The Online Reading Room: Professor Insight

By John Evans

Have you ever sat down to write a take home exam and wondered what your professor actually thought about the subject? Or had a professor make a side comment about an issue they clearly care about but goes well beyond the scope or depth of the class? Well for you, the more curious law students (if you have some time on your hands), I have an answer.

The Reading Room.

The Reading Room is an institutional repository which seeks to be a comprehensive collection of the works written by GSU Law faculty. In the Reading Room, each professor has their own page listing their published works. The works are separated into categories based on type of publication.

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If you just want a quick glance at the professor’s opinion, look for the popular press section. This section contains newspaper articles and blog posts, which should give you an introduction to the topic.

If you are interested in a little more treatment of the topic, head to the “article” section. For most professors, the bulk of their publications are in the “article” section – publications in law reviews and law associate journals. Items in this section are meant for a more learned audience, so it will require a bit more time.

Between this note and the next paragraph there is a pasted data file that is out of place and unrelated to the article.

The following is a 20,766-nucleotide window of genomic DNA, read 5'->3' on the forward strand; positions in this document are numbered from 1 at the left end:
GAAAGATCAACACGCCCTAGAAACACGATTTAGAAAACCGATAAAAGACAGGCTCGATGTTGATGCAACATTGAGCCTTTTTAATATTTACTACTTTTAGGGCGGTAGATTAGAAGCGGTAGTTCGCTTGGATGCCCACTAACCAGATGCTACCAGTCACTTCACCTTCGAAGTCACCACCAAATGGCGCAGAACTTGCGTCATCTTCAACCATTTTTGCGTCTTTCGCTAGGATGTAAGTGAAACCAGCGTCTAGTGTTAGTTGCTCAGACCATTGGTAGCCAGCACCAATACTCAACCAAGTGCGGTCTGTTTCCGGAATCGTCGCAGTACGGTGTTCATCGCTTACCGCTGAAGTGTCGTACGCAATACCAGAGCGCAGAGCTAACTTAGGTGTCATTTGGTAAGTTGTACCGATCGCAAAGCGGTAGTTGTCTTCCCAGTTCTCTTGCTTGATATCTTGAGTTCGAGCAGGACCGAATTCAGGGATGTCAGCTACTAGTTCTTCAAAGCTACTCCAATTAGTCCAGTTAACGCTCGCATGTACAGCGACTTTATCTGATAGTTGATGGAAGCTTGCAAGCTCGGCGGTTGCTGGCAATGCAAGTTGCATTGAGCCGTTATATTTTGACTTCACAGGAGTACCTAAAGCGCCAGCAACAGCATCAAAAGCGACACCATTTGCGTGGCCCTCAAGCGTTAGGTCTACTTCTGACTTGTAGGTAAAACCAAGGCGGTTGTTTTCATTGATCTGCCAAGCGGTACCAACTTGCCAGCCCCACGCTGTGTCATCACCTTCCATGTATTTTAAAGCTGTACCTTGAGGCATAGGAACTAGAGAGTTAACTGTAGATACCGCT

If your appetite can’t be satisfied by a few dozen pages or want more diversity in opinion, check out the “contribution to books” section. Here you will find works where the GSU professor wrote only a portion of a book.  If you want to really get into your professor’s head, look for the full books section – you can access these items in the library.

So you have found a piece of writing that fits your needs, so what’s next? Each work in the Reading Room, has its own bibliographic page with a treasure trove of information. If you are really short of time, simple reading these titles in aggregate can paint a picture in your head of the professor’s opinions. You will also find the citation for the work in order to help you find it.

As we all know, openfinding sources, even with the citation, can be difficult. The Reading Room again comes to our rescue. For most writings, especially those in the article and popular press sections, the reading room provides a link to the text of the writing. For an increasing number of  works, there is also a full text PDF. Currently the library is working on obtaining permission to post full text of as many of the works as possible.

So next time you are starting a research project and want to know what your professor has to say, come and check out the Reading Room.

Inauguration Facts!

by Veselin Simonov

Image by Flickr user The British Library. Originally appeared in “The Household History of the United States and its people”, Macmillan & Co, 1889.